Several possible methods for heat transfer augmentation were researched, but not all were practical for incorporation in a louvered fin exchanger. The biggest limitations were the small areas available for application of an augmenting feature and feature manufacturability. Delta winglets were ultimately chosen as the best method for augmentation due to their small size and ability to provide a favorable combination of high heat transfer and low pressure drop. They are also manufacturable using the same stamping technique that cuts and shapes the louvers. Delta winglets work by producing longitudinal vortices that thin the thermal boundary layer of a surface and cause bulk mixing of the fluid downstream of the winglet. It has also been shown in past studies, that placed in series, each successive winglet increases the vortex strength of the upstream winglet and increases surface heat transfer (Chen et al. 1998, Tiwari et al. 2003). This trend lends itself perfectly to the louvered fin exchanger, where a winglet placed on each louver could act as a booster to the winglet on the upstream louver.
In this chapter the results for all of the tests run in the Ll/Fh = 100% winglet studies will be shown and discussed. Heat transfer measurements will be given for all tests. Friction factor measurements were added in the middle of this project, so results will only be shown when available.
Winglet Testing Overview
As discussed in Chapter 2, there were several winglet parameters that were tested during this segment of the project. Winglet test parameters can be split into three categories: individual winglet parameters, overall winglet setup parameters, and flow parameters. The individual winglet parameters tested were AOA, DFW, AR, shape, orientation, direction, and thickness. The definitions for these parameters were given in section three of Chapter 2. Overall winglet setup parameters involved how winglet direction and orientation varied through the test section. Examples would be directing all of the winglets towards the tube wall, directing every other winglet away from the tube wall, turning half of the winglets backwards, etc. The specifics of these cases as well as naming conventions and diagrams will be given later in this chapter. The flow parameters were the three Reynolds numbers tested. Testing at the various Reynolds numbers gave comparisons of heat transfer and friction factor augmentations at various driving speeds.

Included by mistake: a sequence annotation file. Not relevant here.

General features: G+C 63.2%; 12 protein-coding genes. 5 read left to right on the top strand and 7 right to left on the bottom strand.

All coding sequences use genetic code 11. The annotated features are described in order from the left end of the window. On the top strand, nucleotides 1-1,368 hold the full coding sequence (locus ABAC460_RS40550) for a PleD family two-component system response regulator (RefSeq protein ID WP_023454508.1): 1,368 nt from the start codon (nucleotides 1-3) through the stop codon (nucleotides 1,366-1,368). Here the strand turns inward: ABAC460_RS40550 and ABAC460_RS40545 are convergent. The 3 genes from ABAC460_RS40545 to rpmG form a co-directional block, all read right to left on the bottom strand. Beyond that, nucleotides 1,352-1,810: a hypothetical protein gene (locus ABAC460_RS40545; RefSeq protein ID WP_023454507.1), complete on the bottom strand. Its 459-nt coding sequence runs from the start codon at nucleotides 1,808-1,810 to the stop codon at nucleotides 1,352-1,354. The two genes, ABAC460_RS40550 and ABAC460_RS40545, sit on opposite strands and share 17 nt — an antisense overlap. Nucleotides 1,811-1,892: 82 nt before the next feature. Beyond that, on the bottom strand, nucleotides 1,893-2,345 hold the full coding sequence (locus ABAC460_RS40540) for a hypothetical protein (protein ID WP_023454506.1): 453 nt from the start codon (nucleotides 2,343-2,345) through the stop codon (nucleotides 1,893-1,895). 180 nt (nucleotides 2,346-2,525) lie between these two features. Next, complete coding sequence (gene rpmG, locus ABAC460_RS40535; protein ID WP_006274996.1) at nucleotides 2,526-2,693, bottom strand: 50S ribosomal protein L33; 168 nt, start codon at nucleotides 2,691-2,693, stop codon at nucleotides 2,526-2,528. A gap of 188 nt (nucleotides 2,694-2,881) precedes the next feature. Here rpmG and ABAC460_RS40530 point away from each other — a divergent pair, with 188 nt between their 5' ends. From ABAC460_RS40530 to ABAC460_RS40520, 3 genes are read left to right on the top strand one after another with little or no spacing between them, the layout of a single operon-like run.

With this many parameters, a full test matrix would have been too large and time consuming. For this reason, a flexible testing scheme was employed so several different avenues could be explored to obtain maximum tube wall heat transfer augmentation. Therefore, the direction of the project as well as the specific parameters being tested may be hard to follow without an overview. All of the tests conducted along with the results of each test can be seen in Table 4.1. In the table, the tests have been divided into main section seen in orange and subsections seen in blue. In most cases, one to three trial repeats were done, but only the average results of the trials are given.